Speakers

2015 CHASS Australia Prizes Lunch Speaker

Deborah Joy Cheetham AO

Deborah is a Yorta Yorta woman, soprano, composer and educator who established her place as an artist in great demand. Since her international debut in 1997, she has performed in the theatres and concert halls of the United States, Europe, the United Kingdom, New Zealand and throughout Australia. She is the creator of Australia’s first Indigenous opera, Pecan Summer. In 2010, she brought together Australia’s first classically trained Indigenous ensemble to present the world premiere of Pecan Summer. Deborah is the creator of the Short Black Opera Company; a national not-for-profit opera company devoted to the development of Indigenous opera singers. The company has presented Pecan Summer in Melbourne, Perth and Adelaide. Deborah also serves as Associate Dean of Indigenous Development at the Faculty of the VCA and MCM, the University of Melbourne. In the 2014 Queen’s Birthday Honours List, she was appointed as an Officer of the Order of Australia for “distinguished service to the performing arts as an opera singer, composer and artistic director, to the development of Indigenous artists, and to innovation in performance”. In March 2015 she was inducted onto the Victorian Honour Roll of Women.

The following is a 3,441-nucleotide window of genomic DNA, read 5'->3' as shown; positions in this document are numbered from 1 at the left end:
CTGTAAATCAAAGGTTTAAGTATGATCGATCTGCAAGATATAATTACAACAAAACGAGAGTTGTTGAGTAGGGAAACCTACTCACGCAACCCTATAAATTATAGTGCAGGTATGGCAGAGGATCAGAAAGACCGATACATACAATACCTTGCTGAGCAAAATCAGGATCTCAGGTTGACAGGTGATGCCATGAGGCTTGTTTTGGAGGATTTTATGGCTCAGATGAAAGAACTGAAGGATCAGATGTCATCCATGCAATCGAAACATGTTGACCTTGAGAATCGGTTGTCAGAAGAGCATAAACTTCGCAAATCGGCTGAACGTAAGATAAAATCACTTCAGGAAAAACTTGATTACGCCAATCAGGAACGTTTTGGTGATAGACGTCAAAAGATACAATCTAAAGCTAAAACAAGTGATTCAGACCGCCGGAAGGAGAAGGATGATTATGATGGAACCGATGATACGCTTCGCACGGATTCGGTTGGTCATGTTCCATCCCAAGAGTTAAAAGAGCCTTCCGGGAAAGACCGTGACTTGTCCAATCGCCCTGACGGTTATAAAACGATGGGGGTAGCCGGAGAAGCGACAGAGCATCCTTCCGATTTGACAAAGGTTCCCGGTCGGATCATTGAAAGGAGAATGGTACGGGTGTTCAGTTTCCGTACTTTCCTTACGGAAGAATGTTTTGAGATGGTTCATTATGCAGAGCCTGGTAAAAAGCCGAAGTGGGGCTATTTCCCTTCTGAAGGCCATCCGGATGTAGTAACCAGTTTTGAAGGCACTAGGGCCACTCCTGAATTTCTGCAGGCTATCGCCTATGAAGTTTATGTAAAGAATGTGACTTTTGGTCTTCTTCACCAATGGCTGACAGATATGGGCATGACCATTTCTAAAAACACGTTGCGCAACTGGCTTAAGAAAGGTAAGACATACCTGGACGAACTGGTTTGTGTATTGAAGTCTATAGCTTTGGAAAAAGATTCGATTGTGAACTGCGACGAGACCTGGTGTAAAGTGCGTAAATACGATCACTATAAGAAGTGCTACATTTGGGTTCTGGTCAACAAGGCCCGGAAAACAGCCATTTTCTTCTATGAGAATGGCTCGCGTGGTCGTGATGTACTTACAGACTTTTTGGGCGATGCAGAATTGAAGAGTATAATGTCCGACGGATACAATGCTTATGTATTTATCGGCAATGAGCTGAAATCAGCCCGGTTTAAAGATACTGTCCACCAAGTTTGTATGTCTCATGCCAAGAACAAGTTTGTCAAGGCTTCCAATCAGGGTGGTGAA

2015 CHASS NATIONAL FORUM SPEAKERS

Professor Warwick Anderson, FASSA

He is a physician, poet, and historian. He is an Australian Research Council Laureate Fellow and Research Professor in the Department of History and Centre for Values, Ethics and the Law in Medicine (VELiM) at the University of Sydney. Additionally, he is an honorary professor in the School of Population Health, University of Melbourne.

Professor Paul Arthur

He is Professor and inaugural Chair in Digital Humanities at the University of Western Sydney, and President of the Australasian Association for Digital Humanities. He was previously Deputy Director of the ANU Centre for European Studies, a joint-funded special initiative of the European Commission and the Australian National University. From 2010-13 he was Deputy Director of the National Centre of Biography, ANU, and Deputy General Editor of the Australian Dictionary of Biography. A Fellow of the Royal Historical Society, he has published widely in fields of cultural studies, communication, history, literature and media, and has held visiting positions in Europe, North America and Australasia.

Renata Bernarde

She is the Chief Executive of the General Sir John Monash Foundation, which administers the John Monash Scholarships program. Prior to joining the Foundation, she worked for the Committee for Economic Development of Australia (CEDA) as the National Manager for Member and Corporate Engagement. Additionally, she has worked at the Institute of Chartered Accountants in Australia, Monash University and The University of Melbourne.

Sarah Blatchford